9. Your coffee was ground too early
Grinding breaks up the structure of the coffee and thus increases the surface area that is exposed to the air and thus to oxidation. This is why the above-mentioned processes take place much faster than with unground coffee. If possible, you should consume ground coffee within 30 minutes.
10. Your coffee has been in the grinder too long
Again, we refer to points 8 and 9. Since your coffee was no longer in the protected and sealed coffee bag, but openly in the grinder, all the oxidation processes take place much more quickly. In addition, many of the coffee beans slide all along the bean container, leaving the coffee oils behind. You've probably also seen grinders that look all sticky and dirty - not a pretty picture for an espresso and crema lover.
11. You have tamped too weakly
This also leads to a too fast throughput time and an under-extraction of the coffee. Orientate yourself to 9kg pressure when tamping. You can find many excellent YouTube videos on this, watch a few of them. You can improve your coffee massively with small changes in technique.
12. You have tamped too much
If you press the coffee into the sieve with too much pressure, the powder is pressed so tightly that the water hardly flows through and your coffee tastes over-extracted, bitter and sharp. The crema is dark brown, uneven and shows air bubbles.
And beware: many baristas knock on the sieve with the tamper after tamping or are a little careless, so that the portafilter still hits somewhere on the machine. This can cause small cracks in the pressed powder. The water seeks the "path of least resistance", flows through these small cracks and can only loosen a little of the coffee powder, so that you get a thin and again under-extracted coffee.
13. The water is too cold
Ideally, your espresso machine has a temperature gauge so you can check the temperature of the water before and during extraction. A water temperature below 88°C will result in under-extraction, sour and thin coffee, and a barely-there crema.
14. The water is too hot
On the other hand, water that is too hot, above 94°C, leads to over-extraction and a thin, dark brown to blackish crema with a white spot or a black hole in the centre.
15. The pressure is too low
See also point 8 - Espresso needs pressure. Too little pressure means that not enough particles are released and your coffee is under-extracted, the crema barely present. The pressure should be around 9 bar. Your espresso machine must be able to do this. At the same time, too coarse a grind, too weak a tamp or too little ground coffee can lead to insufficient pressure building up - so everything is connected on the way to the perfect espresso.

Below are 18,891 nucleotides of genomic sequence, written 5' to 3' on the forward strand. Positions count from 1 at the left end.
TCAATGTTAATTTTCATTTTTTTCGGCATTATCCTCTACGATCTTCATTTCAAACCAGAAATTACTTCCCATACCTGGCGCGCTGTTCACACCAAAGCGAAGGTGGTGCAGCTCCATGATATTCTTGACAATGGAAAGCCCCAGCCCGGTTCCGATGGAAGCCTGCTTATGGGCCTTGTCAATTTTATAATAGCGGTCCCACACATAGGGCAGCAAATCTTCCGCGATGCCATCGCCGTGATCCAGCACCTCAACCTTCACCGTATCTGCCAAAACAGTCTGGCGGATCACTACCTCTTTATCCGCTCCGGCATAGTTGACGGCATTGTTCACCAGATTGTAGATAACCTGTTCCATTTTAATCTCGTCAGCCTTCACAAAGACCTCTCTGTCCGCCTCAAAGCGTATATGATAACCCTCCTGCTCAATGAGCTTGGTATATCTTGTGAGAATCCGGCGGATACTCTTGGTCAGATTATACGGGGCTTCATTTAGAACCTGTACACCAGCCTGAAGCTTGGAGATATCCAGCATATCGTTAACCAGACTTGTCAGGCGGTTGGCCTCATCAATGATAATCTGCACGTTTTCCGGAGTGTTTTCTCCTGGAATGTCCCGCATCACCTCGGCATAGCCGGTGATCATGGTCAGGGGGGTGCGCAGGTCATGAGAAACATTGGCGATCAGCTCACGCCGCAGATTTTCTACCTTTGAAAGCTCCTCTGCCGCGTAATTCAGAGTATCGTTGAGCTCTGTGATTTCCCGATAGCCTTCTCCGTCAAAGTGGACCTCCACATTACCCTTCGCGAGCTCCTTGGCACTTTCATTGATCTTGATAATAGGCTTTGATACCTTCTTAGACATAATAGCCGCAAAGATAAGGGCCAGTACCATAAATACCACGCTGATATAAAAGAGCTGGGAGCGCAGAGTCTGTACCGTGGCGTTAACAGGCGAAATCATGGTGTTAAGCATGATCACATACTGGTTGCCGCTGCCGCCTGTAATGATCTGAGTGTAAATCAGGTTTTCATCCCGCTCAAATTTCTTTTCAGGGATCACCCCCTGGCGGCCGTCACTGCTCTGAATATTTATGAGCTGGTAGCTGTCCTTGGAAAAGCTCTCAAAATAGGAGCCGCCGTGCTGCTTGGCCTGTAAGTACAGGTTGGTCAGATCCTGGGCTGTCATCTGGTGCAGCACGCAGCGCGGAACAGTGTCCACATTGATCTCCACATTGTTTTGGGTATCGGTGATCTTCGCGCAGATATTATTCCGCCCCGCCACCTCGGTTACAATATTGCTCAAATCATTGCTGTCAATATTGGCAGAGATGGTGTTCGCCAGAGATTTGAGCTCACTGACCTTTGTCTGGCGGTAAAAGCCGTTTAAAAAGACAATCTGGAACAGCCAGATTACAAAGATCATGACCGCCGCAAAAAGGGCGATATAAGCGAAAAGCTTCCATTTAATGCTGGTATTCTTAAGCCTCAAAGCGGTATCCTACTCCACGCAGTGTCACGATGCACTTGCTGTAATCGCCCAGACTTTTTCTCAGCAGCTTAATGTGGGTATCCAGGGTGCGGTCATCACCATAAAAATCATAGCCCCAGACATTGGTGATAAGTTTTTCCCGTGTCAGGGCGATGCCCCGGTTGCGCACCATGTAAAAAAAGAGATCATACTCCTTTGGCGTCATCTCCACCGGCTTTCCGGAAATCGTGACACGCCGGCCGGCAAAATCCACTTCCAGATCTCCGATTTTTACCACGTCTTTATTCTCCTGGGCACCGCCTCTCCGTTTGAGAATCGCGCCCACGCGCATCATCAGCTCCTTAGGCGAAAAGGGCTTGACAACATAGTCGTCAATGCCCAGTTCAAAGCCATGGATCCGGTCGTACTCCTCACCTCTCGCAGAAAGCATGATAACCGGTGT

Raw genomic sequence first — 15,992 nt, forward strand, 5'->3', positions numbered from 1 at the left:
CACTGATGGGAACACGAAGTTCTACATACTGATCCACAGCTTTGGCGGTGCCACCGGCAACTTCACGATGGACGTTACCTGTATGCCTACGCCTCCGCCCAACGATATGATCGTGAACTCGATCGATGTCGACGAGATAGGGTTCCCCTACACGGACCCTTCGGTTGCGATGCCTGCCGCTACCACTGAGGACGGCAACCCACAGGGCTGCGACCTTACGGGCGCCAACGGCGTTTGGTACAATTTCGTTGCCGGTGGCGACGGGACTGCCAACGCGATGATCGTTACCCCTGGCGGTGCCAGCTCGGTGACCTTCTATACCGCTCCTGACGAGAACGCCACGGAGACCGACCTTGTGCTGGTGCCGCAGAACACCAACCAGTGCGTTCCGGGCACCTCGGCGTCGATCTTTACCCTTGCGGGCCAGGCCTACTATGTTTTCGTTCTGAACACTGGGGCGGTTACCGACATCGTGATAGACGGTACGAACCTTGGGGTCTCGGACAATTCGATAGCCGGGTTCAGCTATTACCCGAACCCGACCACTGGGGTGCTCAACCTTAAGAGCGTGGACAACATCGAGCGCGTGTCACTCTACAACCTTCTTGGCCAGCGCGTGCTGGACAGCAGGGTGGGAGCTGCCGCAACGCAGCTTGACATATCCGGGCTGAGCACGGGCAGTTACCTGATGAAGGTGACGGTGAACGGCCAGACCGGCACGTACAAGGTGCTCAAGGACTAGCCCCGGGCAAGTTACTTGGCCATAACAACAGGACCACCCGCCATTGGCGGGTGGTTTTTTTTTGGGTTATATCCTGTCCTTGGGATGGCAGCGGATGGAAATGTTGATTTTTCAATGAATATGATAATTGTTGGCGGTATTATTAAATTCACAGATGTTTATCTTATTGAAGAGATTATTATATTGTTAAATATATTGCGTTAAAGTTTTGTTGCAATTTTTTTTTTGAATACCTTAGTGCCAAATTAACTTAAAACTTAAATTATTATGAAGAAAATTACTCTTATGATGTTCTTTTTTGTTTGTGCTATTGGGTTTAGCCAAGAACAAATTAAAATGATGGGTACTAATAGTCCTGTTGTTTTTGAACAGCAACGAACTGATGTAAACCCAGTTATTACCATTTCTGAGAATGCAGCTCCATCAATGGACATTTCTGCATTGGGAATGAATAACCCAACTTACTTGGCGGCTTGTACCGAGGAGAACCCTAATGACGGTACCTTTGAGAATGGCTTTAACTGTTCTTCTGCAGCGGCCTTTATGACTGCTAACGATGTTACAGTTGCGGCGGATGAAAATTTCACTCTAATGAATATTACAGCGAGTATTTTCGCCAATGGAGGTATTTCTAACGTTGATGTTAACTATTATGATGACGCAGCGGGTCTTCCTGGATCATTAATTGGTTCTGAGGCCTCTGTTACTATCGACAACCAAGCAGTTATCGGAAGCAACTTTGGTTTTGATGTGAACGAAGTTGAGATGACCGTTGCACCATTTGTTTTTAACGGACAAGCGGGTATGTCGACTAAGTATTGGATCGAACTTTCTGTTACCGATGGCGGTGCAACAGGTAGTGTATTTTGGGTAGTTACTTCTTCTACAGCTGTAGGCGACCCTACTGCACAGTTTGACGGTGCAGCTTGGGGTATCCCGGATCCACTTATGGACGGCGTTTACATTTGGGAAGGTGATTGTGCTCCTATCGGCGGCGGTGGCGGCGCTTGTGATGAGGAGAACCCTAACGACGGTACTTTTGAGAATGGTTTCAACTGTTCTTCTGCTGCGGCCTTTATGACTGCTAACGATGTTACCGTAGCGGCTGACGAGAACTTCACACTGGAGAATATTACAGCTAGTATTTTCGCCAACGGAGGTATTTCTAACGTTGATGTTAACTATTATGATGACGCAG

16. The pressure is too high
If you have a reasonably professional espresso machine, it will easily be able to build up more pressure than 9 bar. This will happen (probably no surprise after point 15): if the grind is too fine, if the tamp is too tight or if there is too much ground coffee. So, correct all the above factors to get to the 9 bar pressure.
17. Home roaster only - your coffee is too fresh
If you don't roast your own coffee, you can skip this chapter, because he or she will hardly ever get into the situation where a coffee is too fresh. Most of the coffees on the shelves are weeks, if not months, old, so they almost never show a roast date.
As a home roaster, you may remember the first time you extracted a freshly roasted espresso - the crema was spectacular! This has to do with the fact that there is still enough CO2 in your fresh coffee, which dissipates very quickly after roasting and especially after grinding.
At the same time, this carbonic acid overlays the fine nuances of taste in your coffee. This is why the espresso only becomes really good about 4-5 days after roasting. If you have the patience, we recommend that you leave the coffee to stand for a few days after roasting.
18. You have chosen the wrong coffee
Not all coffee varieties and processing methods produce a perfect crema. That's not too dramatic, because first and foremost you should look for the flavour that suits you best. As a rule of thumb, you can orientate yourself on the fact that natural and honey-pulped beans (see also processing) usually have more sugar and oils than washed coffees and therefore allow more crema.
For home roasters, we recommend these balanced green coffees with nutty-chocolatey or spicy-sweet notes: